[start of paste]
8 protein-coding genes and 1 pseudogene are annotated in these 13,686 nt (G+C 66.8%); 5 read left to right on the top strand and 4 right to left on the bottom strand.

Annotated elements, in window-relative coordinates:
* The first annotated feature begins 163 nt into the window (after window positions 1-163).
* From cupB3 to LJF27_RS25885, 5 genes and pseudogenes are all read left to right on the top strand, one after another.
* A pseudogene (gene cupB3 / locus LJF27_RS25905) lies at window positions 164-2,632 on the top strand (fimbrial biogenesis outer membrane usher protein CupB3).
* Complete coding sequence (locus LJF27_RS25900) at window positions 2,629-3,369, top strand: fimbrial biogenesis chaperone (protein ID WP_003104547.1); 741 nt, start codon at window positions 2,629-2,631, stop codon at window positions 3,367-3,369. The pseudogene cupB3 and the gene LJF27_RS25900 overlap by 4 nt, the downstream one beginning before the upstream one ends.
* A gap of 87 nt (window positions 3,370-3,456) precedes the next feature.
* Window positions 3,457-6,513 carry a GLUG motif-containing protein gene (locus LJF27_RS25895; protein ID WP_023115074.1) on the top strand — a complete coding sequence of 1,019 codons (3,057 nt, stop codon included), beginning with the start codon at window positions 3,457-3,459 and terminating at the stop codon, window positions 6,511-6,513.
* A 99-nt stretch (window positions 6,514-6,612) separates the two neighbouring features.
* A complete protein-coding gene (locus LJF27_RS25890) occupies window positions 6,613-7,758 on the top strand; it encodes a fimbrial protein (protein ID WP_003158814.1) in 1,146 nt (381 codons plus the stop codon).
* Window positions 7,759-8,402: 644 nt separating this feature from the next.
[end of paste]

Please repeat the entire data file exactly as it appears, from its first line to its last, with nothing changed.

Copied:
8 protein-coding genes and 1 pseudogene are annotated in these 13,686 nt (G+C 66.8%); 5 read left to right on the top strand and 4 right to left on the bottom strand.

Annotated elements, in window-relative coordinates:
* The first annotated feature begins 163 nt into the window (after window positions 1-163).
* From cupB3 to LJF27_RS25885, 5 genes and pseudogenes are all read left to right on the top strand, one after another.
* A pseudogene (gene cupB3 / locus LJF27_RS25905) lies at window positions 164-2,632 on the top strand (fimbrial biogenesis outer membrane usher protein CupB3).
* Complete coding sequence (locus LJF27_RS25900) at window positions 2,629-3,369, top strand: fimbrial biogenesis chaperone (protein ID WP_003104547.1); 741 nt, start codon at window positions 2,629-2,631, stop codon at window positions 3,367-3,369. The pseudogene cupB3 and the gene LJF27_RS25900 overlap by 4 nt, the downstream one beginning before the upstream one ends.
* A gap of 87 nt (window positions 3,370-3,456) precedes the next feature.
* Window positions 3,457-6,513 carry a GLUG motif-containing protein gene (locus LJF27_RS25895; protein ID WP_023115074.1) on the top strand — a complete coding sequence of 1,019 codons (3,057 nt, stop codon included), beginning with the start codon at window positions 3,457-3,459 and terminating at the stop codon, window positions 6,511-6,513.
* A 99-nt stretch (window positions 6,514-6,612) separates the two neighbouring features.
* A complete protein-coding gene (locus LJF27_RS25890) occupies window positions 6,613-7,758 on the top strand; it encodes a fimbrial protein (protein ID WP_003158814.1) in 1,146 nt (381 codons plus the stop codon).
* Window positions 7,759-8,402: 644 nt separating this feature from the next.